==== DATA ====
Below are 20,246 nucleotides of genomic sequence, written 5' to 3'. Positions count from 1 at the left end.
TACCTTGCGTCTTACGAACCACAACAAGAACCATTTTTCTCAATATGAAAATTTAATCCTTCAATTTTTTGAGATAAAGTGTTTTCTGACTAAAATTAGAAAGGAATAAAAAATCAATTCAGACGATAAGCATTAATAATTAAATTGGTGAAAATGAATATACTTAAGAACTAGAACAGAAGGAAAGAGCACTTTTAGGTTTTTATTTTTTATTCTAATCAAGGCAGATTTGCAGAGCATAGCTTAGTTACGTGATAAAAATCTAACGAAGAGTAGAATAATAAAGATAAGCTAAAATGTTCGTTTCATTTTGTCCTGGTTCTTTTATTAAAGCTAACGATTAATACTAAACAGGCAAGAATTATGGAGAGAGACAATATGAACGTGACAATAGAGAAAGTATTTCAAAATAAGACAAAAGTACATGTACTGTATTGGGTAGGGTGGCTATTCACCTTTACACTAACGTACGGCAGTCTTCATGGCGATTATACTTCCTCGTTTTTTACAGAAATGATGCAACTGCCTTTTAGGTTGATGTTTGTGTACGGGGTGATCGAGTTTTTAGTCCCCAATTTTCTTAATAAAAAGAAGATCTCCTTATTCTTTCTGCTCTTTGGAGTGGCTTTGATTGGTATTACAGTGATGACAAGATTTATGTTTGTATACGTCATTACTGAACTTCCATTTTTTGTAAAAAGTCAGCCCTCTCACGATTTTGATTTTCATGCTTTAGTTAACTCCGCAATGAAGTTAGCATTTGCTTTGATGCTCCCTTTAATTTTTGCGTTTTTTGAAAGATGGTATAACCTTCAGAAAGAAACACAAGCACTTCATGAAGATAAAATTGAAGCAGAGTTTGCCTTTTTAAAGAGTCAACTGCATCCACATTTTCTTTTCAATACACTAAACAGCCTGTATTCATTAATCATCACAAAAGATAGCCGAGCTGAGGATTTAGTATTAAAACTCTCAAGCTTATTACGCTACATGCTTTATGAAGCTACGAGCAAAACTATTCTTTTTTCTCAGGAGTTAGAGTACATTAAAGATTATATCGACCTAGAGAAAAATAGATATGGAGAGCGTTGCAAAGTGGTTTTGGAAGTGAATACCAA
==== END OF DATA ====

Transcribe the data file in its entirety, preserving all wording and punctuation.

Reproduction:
Below are 20,246 nucleotides of genomic sequence, written 5' to 3'. Positions count from 1 at the left end.
TACCTTGCGTCTTACGAACCACAACAAGAACCATTTTTCTCAATATGAAAATTTAATCCTTCAATTTTTTGAGATAAAGTGTTTTCTGACTAAAATTAGAAAGGAATAAAAAATCAATTCAGACGATAAGCATTAATAATTAAATTGGTGAAAATGAATATACTTAAGAACTAGAACAGAAGGAAAGAGCACTTTTAGGTTTTTATTTTTTATTCTAATCAAGGCAGATTTGCAGAGCATAGCTTAGTTACGTGATAAAAATCTAACGAAGAGTAGAATAATAAAGATAAGCTAAAATGTTCGTTTCATTTTGTCCTGGTTCTTTTATTAAAGCTAACGATTAATACTAAACAGGCAAGAATTATGGAGAGAGACAATATGAACGTGACAATAGAGAAAGTATTTCAAAATAAGACAAAAGTACATGTACTGTATTGGGTAGGGTGGCTATTCACCTTTACACTAACGTACGGCAGTCTTCATGGCGATTATACTTCCTCGTTTTTTACAGAAATGATGCAACTGCCTTTTAGGTTGATGTTTGTGTACGGGGTGATCGAGTTTTTAGTCCCCAATTTTCTTAATAAAAAGAAGATCTCCTTATTCTTTCTGCTCTTTGGAGTGGCTTTGATTGGTATTACAGTGATGACAAGATTTATGTTTGTATACGTCATTACTGAACTTCCATTTTTTGTAAAAAGTCAGCCCTCTCACGATTTTGATTTTCATGCTTTAGTTAACTCCGCAATGAAGTTAGCATTTGCTTTGATGCTCCCTTTAATTTTTGCGTTTTTTGAAAGATGGTATAACCTTCAGAAAGAAACACAAGCACTTCATGAAGATAAAATTGAAGCAGAGTTTGCCTTTTTAAAGAGTCAACTGCATCCACATTTTCTTTTCAATACACTAAACAGCCTGTATTCATTAATCATCACAAAAGATAGCCGAGCTGAGGATTTAGTATTAAAACTCTCAAGCTTATTACGCTACATGCTTTATGAAGCTACGAGCAAAACTATTCTTTTTTCTCAGGAGTTAGAGTACATTAAAGATTATATCGACCTAGAGAAAAATAGATATGGAGAGCGTTGCAAAGTGGTTTTGGAAGTGAATACCAA